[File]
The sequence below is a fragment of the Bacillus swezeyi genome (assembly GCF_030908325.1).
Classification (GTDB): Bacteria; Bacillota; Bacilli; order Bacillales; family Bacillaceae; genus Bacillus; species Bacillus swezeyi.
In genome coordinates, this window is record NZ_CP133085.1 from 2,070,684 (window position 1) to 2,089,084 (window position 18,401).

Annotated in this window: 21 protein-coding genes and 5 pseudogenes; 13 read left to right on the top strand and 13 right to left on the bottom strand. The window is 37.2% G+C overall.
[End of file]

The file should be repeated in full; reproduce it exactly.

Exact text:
The sequence below is a fragment of the Bacillus swezeyi genome (assembly GCF_030908325.1).
Classification (GTDB): Bacteria; Bacillota; Bacilli; order Bacillales; family Bacillaceae; genus Bacillus; species Bacillus swezeyi.
In genome coordinates, this window is record NZ_CP133085.1 from 2,070,684 (window position 1) to 2,089,084 (window position 18,401).

Annotated in this window: 21 protein-coding genes and 5 pseudogenes; 13 read left to right on the top strand and 13 right to left on the bottom strand. The window is 37.2% G+C overall.